HANDS up who’s done something on a farm with tools or machinery and said “S#!t! That was close”!
Now: hands up who just said “S#!t” but can’t show their hand, because they don’t have one any more?
You have to consider that our relaxed rural larrikinism can rip off your hand, break your back, kill you, write your car off and god forbid, catch the attention of an OH&S inspector.
But what am I saying? “She’ll be right”!
Picture this: I’ve a mate who’s visiting the farm. I’ve just finished work, we’ve grabbed a beer but I forgot to feed the sheep on the block down the road.
With beer in hand, we hop on the quad bike, nip down the driveway - out onto the road and sneak next door. I’m cruising to a stop when my mate has a chuckle, looking at the ‘ATV warning’ and little picture on the body of the bike: “You realised we just broke all three of those rules... at once!?”
Drinking alcohol with an extra passenger on a public road. I just needed to be under 16 for the manufacturer's nightmare to be complete. We both laughed, as if it was an achievement, how jovial to have broken the three rules - even more amusing as it involved grog.
Now before you jump to conclusions, my point is around our response, not the act - odds are I’d survive it again!
We have an attitude, and I wonder why we applaud those things. It’s the same reason you smirk at your friend when she drove home ‘well-over’ after a party and parked in a bush; it’s the same reason I feel like a tool when putting on PPE and it’s the same reason we laughed about the time I gaffer-taped a ladder to the hay forks on the loader, climbed up on the lot with a chainsaw and took out some tree limbs so the header could get through.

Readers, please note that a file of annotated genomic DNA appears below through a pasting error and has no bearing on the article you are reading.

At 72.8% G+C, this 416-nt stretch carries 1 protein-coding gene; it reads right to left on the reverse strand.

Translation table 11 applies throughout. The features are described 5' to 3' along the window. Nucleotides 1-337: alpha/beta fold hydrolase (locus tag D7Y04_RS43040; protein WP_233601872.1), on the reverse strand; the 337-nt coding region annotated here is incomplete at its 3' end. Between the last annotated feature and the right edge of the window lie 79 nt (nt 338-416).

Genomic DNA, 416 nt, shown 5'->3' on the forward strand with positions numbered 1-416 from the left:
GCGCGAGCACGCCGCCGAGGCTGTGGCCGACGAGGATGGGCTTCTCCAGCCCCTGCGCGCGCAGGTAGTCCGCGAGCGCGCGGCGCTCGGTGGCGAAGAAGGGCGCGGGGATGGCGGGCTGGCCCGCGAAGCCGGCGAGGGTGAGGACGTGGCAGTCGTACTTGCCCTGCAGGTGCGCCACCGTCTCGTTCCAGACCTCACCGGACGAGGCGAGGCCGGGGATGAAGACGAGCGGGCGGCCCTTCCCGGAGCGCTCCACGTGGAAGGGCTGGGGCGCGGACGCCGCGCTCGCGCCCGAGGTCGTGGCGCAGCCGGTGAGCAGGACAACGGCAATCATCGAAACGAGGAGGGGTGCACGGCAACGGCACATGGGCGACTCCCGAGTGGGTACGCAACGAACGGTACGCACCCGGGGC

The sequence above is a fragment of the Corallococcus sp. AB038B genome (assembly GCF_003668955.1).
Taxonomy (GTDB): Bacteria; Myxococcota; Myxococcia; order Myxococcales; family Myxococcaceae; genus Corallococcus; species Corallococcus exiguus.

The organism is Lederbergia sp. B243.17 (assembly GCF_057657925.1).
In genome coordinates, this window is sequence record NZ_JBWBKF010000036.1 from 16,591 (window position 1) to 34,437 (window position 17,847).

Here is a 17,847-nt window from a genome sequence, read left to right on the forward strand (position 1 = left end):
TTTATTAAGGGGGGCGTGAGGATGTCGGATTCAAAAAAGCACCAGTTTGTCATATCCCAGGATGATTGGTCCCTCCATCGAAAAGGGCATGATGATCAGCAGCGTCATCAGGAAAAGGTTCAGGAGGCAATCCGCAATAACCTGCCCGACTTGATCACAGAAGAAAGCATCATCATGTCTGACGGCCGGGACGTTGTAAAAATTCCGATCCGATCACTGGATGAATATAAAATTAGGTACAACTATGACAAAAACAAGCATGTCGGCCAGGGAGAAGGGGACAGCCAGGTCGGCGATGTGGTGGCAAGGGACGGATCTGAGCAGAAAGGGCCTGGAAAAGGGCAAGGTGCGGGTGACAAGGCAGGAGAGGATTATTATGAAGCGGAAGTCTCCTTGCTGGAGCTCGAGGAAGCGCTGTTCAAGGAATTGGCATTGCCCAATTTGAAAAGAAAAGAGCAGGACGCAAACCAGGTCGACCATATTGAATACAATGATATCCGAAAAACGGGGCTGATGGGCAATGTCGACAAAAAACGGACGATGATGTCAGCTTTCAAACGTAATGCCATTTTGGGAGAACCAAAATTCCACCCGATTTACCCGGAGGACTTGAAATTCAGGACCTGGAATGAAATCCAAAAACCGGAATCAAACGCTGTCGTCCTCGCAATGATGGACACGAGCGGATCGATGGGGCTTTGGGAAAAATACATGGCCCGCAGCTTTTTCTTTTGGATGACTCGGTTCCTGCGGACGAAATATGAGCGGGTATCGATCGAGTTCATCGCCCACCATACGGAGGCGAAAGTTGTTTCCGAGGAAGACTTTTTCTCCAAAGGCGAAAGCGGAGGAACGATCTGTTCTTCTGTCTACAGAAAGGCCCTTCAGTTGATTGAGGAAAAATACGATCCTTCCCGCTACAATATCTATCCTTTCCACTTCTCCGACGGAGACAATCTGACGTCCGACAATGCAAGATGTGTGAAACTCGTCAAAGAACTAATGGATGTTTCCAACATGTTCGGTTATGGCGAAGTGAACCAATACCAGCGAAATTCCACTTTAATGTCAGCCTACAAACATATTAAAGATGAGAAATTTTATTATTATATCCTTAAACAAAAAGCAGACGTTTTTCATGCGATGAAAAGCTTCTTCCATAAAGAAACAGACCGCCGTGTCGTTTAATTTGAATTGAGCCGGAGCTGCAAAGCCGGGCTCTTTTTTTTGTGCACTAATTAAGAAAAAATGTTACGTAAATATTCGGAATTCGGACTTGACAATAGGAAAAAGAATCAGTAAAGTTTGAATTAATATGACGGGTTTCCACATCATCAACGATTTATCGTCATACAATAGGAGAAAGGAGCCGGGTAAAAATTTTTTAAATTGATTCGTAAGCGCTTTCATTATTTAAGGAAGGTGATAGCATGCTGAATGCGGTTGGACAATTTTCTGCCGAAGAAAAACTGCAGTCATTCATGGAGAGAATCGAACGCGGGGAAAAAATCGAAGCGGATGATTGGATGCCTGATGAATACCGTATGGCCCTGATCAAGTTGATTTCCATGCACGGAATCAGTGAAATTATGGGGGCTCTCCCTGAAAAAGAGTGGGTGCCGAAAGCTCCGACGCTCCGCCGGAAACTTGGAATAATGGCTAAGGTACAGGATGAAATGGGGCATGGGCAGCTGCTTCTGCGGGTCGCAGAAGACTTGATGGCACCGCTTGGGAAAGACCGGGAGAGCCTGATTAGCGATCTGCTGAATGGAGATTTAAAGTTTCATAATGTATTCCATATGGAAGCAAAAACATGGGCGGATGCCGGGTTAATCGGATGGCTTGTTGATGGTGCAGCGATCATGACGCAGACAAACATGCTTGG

We’ve all got these insane stories, usually with happy endings, but jeez there’s a few that aren’t! I’m just lucky I had gaffer tape as next were the more traditional options - baling twine or fencing wire.
But what book can you throw at me? I can hear the booming voice of that infamous ex-premier of Victoria, Jeff Kennett. His response to the media hype around introducing regulations that could’ve stopped a young man in Melbourne being killed by standing on top of a train and riding it rather unsuccessfully into a tunnel was something like, “you can’t legislate against stupidity”.
Perhaps the good feeling we get is that primeval spurt of adrenalin following a close-call. It makes you a bit excited, feel good - you’ve had a win.
Farming has the highest fatality rate of any industry in Australia, and we’re consecutively in the top four for injuries across all states, manufacturing and construction being the top two.
I bet you we’re number one. Every time you cut your finger, ‘do your back’, tweak a shoulder on a building site, or in a factory, you report it to an OH&S person, where everything is recorded. Recording rainfall and weight gains for us is so much more important than the time I gave myself a shot of 5 in 1 in the yards.
We never tell anyone and all have a list a mile long!
I’m sure the state OH&S bodies know we’re at the top, and I hope they’re turning a blind eye... there are enough rules and restrictions once we’re out that front gate let alone me having to slip on a high-vis vest when dad reverses the tractor out of the shed.
Alternatively we have to be vigilant of the facts: most people know of someone seriously injured or dead because of a farming accident.
So think of them, think of me trembling on my ladder - or think of the farmer that couldn’t raise his hand (as I’m sure you so willingly did) at the start of my article. Because often, “She won’t be right”.
Sam Trethewey is a third generation farmer from Tasmania, now based in Victoria. Sam's message is 'think clearly, get muddy': inviting everyone to be clearer in and on farming by rolling up their sleeves, learning and taking action.